Without changes, regional stability cannot be taken for granted
These days, pundits are increasingly speculating on what Russia’s next large-scale military exercise—code-named Zapad-2017—may bring. Will it be just another saber-rattling event that will once again lower the security threshold by adding uncertainty and unpredictability—and make us increasingly numb and desensitized to those large-scale exercises? This time, will a Russian ally have to reluctantly accept the stationing of more foreign troops on its territory? Or will it lead to yet another Russian military incursion into a neighboring country? Which security Rubicon will be crossed this time?
Understanding Russia’s modus operandi in recent years, and what its large-scale military exercises are designed to accomplish, could offer answers and highlight areas that the international community should closely watch. It also indicates a way ahead for the West.
Train with a purpose
In the last decade, Russia has expanded its military capabilities through regular and specific exercises that have often involved offensive, aggressive and anti-Western scenarios. Such maneuvers enhanced troop readiness status and effectiveness, especially since Russian forces train as they fight. Those drills also served concrete political and strategic communications purposes as a show of force and a narrative for the national leadership. They intimidate and threaten countries against whom the exercises were designed, but also, in some cases, they disguise military movements—helping Russia prepare and subsequently conduct real military operations.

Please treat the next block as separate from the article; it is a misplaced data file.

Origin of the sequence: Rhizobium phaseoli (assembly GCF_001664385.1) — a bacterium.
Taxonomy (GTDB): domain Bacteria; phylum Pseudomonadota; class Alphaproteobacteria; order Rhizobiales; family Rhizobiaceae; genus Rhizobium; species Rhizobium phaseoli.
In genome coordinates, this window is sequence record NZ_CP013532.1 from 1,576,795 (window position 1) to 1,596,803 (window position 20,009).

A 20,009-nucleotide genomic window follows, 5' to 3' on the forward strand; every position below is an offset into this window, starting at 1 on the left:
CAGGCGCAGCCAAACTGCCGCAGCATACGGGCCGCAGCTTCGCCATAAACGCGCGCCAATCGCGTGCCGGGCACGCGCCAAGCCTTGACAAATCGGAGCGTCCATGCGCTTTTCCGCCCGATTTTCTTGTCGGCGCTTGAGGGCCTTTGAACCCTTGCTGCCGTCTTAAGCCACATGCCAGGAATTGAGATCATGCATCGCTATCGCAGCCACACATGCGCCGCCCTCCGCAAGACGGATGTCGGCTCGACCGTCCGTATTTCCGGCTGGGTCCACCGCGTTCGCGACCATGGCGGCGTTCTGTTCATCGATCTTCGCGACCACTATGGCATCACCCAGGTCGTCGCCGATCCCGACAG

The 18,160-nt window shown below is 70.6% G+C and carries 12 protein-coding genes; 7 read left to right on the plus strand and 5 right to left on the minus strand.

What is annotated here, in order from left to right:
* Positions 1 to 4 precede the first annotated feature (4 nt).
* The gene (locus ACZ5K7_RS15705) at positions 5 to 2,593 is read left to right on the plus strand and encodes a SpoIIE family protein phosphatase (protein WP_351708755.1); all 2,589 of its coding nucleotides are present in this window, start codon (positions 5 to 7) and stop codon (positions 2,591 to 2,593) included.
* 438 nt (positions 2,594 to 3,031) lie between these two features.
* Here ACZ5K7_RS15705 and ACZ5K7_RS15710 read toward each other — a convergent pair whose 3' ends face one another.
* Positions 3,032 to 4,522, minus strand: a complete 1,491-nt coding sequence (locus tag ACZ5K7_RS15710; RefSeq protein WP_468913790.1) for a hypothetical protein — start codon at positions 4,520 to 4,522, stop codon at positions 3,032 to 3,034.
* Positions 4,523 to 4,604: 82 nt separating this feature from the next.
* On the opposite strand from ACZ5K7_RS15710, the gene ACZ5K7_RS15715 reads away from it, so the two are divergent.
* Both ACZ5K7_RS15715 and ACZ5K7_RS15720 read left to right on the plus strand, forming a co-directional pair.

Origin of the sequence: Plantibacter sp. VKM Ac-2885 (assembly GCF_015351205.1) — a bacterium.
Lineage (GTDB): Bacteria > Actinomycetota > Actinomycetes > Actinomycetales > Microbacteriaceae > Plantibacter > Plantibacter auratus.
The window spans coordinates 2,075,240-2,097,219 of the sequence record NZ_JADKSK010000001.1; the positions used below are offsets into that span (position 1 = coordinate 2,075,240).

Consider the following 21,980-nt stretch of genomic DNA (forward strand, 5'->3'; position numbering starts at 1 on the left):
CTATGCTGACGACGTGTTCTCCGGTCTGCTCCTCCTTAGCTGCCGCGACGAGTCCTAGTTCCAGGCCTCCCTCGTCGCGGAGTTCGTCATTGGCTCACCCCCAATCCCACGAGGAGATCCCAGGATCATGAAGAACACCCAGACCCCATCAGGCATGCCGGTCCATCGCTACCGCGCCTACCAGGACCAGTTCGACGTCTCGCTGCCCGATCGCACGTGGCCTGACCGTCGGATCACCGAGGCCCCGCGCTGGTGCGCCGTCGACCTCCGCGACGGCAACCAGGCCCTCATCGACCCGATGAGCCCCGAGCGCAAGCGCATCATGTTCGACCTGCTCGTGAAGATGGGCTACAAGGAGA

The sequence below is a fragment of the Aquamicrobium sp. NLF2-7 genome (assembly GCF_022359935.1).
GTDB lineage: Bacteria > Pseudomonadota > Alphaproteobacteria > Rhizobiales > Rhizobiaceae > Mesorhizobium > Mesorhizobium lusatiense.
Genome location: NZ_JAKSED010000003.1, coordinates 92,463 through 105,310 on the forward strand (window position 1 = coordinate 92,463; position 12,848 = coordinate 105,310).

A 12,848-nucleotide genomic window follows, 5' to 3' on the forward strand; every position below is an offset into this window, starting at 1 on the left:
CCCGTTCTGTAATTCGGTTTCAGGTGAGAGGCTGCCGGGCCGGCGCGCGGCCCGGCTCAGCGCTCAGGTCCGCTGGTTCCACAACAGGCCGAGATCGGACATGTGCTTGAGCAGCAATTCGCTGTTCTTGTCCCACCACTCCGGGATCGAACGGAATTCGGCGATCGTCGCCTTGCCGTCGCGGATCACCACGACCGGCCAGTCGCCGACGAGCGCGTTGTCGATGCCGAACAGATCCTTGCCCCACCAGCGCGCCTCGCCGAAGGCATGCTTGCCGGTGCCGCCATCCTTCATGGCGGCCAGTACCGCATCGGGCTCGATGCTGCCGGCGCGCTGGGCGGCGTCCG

Timing and geographic proximity are useful. In early August 2008, when Russian troops invaded Georgian territory, they surprised the rest of the world, which was following the Summer Olympics in Beijing. Russia’s 58th Army had just finished its Kavkaz-2008 military exercise, coincidentally occurring just ahead of the invasion (15-31 July) and located just north of the Georgian border.
Fast-forward five years to 2013. Russia re-introduced a military training concept known as the snap exercise. These occur with no-notice and often involve large numbers of troops. After putting into motion four such snap alerts in 2013, Russia conducted another such exercise from 26 February to 3 March 2014. That exercise engaged not only large numbers of airborne troops and transport planes but also long-range aircraft. Officially, the exercise also involved 1,200 amphibious combat vehicles, 880 battle tanks and 120 attack helicopters. Yet there was more. Under the guise of that exercise, Russia deployed a large contingent of troops to Crimea and its vicinity. The next step was Crimea’s effective capture by troops which officially had taken part in a regular military exercise. The result was Russia’s illegal annexation of Ukrainian territory.
Now comes 2017. Another large-scale Russian exercise is scheduled for September. Unlike previous snap exercises, Zapad (West) takes place every four years and is announced well in advance. It also encompasses several preparatory episodes and smaller exercises—some of them usually occur with no advance notice—and all of which culminate in these Russian-led multinational maneuvers.